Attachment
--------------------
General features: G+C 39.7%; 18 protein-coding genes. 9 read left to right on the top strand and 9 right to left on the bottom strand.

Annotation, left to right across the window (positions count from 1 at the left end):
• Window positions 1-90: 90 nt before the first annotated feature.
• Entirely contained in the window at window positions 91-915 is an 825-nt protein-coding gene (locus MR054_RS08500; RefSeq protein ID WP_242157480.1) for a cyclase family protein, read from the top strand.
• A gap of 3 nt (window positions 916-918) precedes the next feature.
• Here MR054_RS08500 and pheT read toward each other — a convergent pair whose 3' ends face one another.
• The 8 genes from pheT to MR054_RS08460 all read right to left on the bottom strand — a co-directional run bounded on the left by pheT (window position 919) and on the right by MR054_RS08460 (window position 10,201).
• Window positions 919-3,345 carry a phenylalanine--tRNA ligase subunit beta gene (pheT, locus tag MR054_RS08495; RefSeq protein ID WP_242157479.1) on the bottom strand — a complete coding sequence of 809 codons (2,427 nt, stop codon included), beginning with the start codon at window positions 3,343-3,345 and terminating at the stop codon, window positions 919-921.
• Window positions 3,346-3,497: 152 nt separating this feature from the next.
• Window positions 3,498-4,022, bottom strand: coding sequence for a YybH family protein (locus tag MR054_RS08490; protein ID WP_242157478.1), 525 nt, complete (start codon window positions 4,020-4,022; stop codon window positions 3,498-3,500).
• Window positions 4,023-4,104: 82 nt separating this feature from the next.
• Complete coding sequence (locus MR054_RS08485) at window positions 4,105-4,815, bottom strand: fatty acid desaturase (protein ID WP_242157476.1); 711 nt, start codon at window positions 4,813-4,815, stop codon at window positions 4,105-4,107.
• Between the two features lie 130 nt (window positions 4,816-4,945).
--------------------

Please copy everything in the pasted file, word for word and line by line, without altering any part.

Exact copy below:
General features: G+C 39.7%; 18 protein-coding genes. 9 read left to right on the top strand and 9 right to left on the bottom strand.

Annotation, left to right across the window (positions count from 1 at the left end):
• Window positions 1-90: 90 nt before the first annotated feature.
• Entirely contained in the window at window positions 91-915 is an 825-nt protein-coding gene (locus MR054_RS08500; RefSeq protein ID WP_242157480.1) for a cyclase family protein, read from the top strand.
• A gap of 3 nt (window positions 916-918) precedes the next feature.
• Here MR054_RS08500 and pheT read toward each other — a convergent pair whose 3' ends face one another.
• The 8 genes from pheT to MR054_RS08460 all read right to left on the bottom strand — a co-directional run bounded on the left by pheT (window position 919) and on the right by MR054_RS08460 (window position 10,201).
• Window positions 919-3,345 carry a phenylalanine--tRNA ligase subunit beta gene (pheT, locus tag MR054_RS08495; RefSeq protein ID WP_242157479.1) on the bottom strand — a complete coding sequence of 809 codons (2,427 nt, stop codon included), beginning with the start codon at window positions 3,343-3,345 and terminating at the stop codon, window positions 919-921.
• Window positions 3,346-3,497: 152 nt separating this feature from the next.
• Window positions 3,498-4,022, bottom strand: coding sequence for a YybH family protein (locus tag MR054_RS08490; protein ID WP_242157478.1), 525 nt, complete (start codon window positions 4,020-4,022; stop codon window positions 3,498-3,500).
• Window positions 4,023-4,104: 82 nt separating this feature from the next.
• Complete coding sequence (locus MR054_RS08485) at window positions 4,105-4,815, bottom strand: fatty acid desaturase (protein ID WP_242157476.1); 711 nt, start codon at window positions 4,813-4,815, stop codon at window positions 4,105-4,107.
• Between the two features lie 130 nt (window positions 4,816-4,945).